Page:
Dry Farming – Can It Work for California Farmers?
July 27th, 2021
Farmers in California face groundwater pumping restrictions, to meet the requirements of the Sustainable Groundwater Management Act. Under these circumstances, dry farming may be part of a solution that farmers can turn to in order to help grow their crops.
But, what is dry farming, and can it actually work?
What Is Dry Farming?
Dry farming is a type of crop production that bypasses artificial irrigation and uses instead the soil's residual moisture from the rainy seasons. The land is then worked in such a way that it relies on this water during the drier months, instead of requiring artificial irrigation.
Dry farming is not new and has been used for thousands of years in Mediterranean regions, including Spain, Italy and France. For example, in some regions in Europe, it's illegal to water vineyards during the growing season as it can affect the taste of the grapes. Less water will lead to smaller grapes, but their aroma will be more intense and their skin-to-fruit ratio higher. Dry farming has also been used for crops like olives, tomatoes, potatoes, squash, and even apples.
How Does Dry Farming Work?
Dry farming is not a way of maximizing the land's potential, but rather leaving nature to help dictate the course. That's why it's important to know how to work the soil and how to "seal it" so that the water that is trapped inside won't evaporate.
For dry farming to work:
- The soil must have good water-holding characteristics.
- Space the plants sufficiently to allow them to get as much water as they need from the soil. In the case of vines, space them depending on the soil, altitude, and rainfall.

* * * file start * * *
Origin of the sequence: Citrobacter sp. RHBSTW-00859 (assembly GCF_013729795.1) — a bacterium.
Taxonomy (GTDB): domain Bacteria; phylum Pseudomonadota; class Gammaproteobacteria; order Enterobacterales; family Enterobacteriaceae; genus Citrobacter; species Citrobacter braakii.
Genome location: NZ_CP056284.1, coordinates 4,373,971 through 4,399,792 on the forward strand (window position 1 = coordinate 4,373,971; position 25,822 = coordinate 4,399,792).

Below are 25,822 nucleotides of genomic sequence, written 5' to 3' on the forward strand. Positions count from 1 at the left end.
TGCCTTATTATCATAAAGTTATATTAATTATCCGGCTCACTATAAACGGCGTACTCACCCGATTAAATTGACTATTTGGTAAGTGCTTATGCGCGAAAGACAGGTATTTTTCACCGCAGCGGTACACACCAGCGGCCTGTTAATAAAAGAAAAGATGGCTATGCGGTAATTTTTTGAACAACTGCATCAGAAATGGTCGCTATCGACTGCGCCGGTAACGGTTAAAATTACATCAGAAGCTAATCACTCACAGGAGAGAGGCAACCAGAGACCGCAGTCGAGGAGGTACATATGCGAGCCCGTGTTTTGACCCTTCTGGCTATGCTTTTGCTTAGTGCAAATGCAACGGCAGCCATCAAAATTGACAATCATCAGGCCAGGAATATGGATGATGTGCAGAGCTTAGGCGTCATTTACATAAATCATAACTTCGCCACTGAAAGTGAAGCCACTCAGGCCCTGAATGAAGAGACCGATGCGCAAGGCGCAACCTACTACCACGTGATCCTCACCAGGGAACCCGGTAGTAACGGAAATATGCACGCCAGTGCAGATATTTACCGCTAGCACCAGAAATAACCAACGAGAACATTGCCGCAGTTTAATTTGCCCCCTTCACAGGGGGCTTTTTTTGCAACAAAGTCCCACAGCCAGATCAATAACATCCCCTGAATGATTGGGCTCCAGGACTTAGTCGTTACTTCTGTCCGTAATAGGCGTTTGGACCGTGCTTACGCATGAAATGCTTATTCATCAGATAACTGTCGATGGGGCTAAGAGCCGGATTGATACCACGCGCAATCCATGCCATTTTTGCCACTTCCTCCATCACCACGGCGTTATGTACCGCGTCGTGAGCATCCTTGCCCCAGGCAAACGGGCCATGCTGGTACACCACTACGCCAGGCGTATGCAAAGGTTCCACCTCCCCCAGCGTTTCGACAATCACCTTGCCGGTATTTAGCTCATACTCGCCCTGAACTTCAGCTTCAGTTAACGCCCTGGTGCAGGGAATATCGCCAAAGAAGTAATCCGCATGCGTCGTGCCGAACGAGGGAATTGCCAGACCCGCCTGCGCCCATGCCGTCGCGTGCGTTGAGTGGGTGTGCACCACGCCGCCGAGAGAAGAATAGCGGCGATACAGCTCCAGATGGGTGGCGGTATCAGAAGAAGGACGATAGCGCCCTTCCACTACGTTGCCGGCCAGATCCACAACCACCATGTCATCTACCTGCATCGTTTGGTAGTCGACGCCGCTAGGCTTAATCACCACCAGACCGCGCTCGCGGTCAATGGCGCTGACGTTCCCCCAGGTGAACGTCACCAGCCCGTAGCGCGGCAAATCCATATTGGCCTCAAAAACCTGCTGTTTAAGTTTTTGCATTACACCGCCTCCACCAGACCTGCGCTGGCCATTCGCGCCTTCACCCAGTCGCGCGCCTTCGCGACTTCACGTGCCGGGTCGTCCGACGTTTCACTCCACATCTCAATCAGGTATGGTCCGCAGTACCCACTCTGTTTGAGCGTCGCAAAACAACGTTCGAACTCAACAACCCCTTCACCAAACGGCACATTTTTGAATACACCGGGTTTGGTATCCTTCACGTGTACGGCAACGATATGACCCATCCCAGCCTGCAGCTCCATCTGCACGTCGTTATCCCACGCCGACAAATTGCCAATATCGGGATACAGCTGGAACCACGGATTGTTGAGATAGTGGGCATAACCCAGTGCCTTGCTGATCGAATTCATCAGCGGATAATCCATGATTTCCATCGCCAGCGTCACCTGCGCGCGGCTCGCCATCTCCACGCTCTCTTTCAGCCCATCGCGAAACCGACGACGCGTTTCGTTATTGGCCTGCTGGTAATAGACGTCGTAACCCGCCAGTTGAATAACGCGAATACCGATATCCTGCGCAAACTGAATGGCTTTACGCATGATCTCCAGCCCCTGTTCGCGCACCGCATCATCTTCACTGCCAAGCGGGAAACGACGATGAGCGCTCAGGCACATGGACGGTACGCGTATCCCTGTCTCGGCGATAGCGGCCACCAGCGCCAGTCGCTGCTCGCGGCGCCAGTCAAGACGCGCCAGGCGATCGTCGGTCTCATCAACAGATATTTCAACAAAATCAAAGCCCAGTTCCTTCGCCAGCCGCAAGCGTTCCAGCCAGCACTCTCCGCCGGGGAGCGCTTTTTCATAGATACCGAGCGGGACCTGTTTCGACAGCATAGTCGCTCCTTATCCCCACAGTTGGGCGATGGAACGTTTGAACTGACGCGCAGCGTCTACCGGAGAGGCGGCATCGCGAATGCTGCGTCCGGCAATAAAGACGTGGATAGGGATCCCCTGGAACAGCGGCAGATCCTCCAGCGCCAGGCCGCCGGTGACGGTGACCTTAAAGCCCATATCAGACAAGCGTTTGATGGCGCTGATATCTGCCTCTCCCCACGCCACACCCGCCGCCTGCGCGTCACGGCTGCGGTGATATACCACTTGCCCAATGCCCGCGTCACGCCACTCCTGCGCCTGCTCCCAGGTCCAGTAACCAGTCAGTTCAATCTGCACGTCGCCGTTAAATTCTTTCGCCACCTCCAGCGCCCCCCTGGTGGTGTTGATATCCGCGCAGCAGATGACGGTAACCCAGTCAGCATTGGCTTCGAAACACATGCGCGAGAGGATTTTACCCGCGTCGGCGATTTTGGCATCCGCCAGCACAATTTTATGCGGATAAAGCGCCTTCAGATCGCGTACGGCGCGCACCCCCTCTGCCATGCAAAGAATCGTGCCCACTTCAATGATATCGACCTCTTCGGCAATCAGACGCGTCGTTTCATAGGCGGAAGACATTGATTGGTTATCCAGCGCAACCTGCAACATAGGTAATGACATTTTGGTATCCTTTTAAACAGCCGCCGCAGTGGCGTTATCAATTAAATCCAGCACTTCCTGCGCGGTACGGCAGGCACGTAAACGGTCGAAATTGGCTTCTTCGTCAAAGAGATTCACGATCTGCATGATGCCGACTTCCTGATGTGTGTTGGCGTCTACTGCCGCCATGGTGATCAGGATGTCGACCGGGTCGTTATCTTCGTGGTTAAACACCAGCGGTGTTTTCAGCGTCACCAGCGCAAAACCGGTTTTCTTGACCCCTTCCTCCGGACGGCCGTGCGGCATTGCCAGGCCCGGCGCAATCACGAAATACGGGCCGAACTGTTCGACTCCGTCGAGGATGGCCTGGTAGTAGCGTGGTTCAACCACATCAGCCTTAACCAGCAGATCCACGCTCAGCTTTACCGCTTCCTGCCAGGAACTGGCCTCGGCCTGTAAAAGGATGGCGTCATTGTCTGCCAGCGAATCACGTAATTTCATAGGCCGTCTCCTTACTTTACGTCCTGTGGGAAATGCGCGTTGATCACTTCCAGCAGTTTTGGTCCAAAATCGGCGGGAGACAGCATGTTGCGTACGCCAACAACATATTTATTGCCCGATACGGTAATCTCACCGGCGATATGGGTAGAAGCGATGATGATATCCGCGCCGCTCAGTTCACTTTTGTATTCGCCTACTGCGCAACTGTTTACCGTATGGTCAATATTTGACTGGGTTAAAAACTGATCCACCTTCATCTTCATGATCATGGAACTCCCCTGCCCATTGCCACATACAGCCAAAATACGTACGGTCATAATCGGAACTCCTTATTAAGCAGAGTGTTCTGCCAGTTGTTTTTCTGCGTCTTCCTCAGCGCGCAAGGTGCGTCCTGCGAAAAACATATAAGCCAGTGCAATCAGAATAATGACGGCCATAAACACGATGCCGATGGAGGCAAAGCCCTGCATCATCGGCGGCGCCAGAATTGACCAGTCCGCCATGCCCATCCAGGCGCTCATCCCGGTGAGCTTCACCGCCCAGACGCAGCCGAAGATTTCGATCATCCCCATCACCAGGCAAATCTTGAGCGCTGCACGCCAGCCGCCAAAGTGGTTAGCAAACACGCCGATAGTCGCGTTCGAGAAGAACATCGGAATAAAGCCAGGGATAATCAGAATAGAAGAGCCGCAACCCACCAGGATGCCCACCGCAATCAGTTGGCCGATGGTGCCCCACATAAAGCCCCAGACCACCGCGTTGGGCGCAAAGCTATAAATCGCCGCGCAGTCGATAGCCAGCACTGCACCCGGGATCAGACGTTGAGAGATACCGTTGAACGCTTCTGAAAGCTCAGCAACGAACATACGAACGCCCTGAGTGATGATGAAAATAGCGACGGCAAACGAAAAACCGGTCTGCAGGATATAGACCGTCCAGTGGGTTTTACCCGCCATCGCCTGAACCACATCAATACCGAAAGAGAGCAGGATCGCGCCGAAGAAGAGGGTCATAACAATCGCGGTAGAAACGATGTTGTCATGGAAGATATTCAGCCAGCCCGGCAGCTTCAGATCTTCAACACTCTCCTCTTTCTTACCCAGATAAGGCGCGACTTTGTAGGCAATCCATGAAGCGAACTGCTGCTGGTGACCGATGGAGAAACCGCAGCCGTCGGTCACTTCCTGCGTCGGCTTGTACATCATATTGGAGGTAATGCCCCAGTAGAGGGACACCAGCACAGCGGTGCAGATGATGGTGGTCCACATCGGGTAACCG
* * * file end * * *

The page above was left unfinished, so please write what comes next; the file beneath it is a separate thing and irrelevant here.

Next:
- Cultivate your crop as soon as the rain stops, to trap the moisture in the soil by creating a "dust mulch." That means creating 3-4 layers of dry soil that will retain the moisture inside and keep it from evaporating. Some farmers promote the disking of the entire vineyard in a one-week time frame after the rains stop, while others have been successful by mowing a permanent cover that was cultivated over a period of years.
Obstacles could affect the efficiency of dry farming, including:
- The crops are planted too close together, which can affect their water retention.
- Too little spacing can affect production.
- If the soil was irrigated with a drip system for a long time, it may be difficult to convert.
Is Dry Farming Suitable for California?
The Mediterranean climate of the California coast makes it a suitable candidate for dry farming. In fact, dry farming was common practice here until the second half of the last century. The famous California wines that won the 1976 Paris Wine Tasting were dry farmed. Even today, there are numerous California dry-farmer vineyards along the coast – as well as dry farms that grow crops like olives, tomatoes, corn, watermelon, and others.
As irrigation has now become the norm in California, the difficult part may be convincing farmers that dry farming can work.
The warm and dry Mediterranean climate of the California offers an opportunity to make dry farming a sustainable here for many farmers. With the right help and resources, farmers can benefit from this type of crop production.
Do You Need Financing for California Land?
Community West Bank can fulfill the financing needs of farmers and ranchers, offering Farmer Mac loans to those who want to buy or refinance farm or ranch land or kick-start their agricultural business.For information about available funding for land acquisitions, refinancing, or other lending options for agricultural projects, please contact us to get started. Call Laura Maffei at (209) 679-9244 or (805) 692-4394, or John Lozano at (209) 598-6056.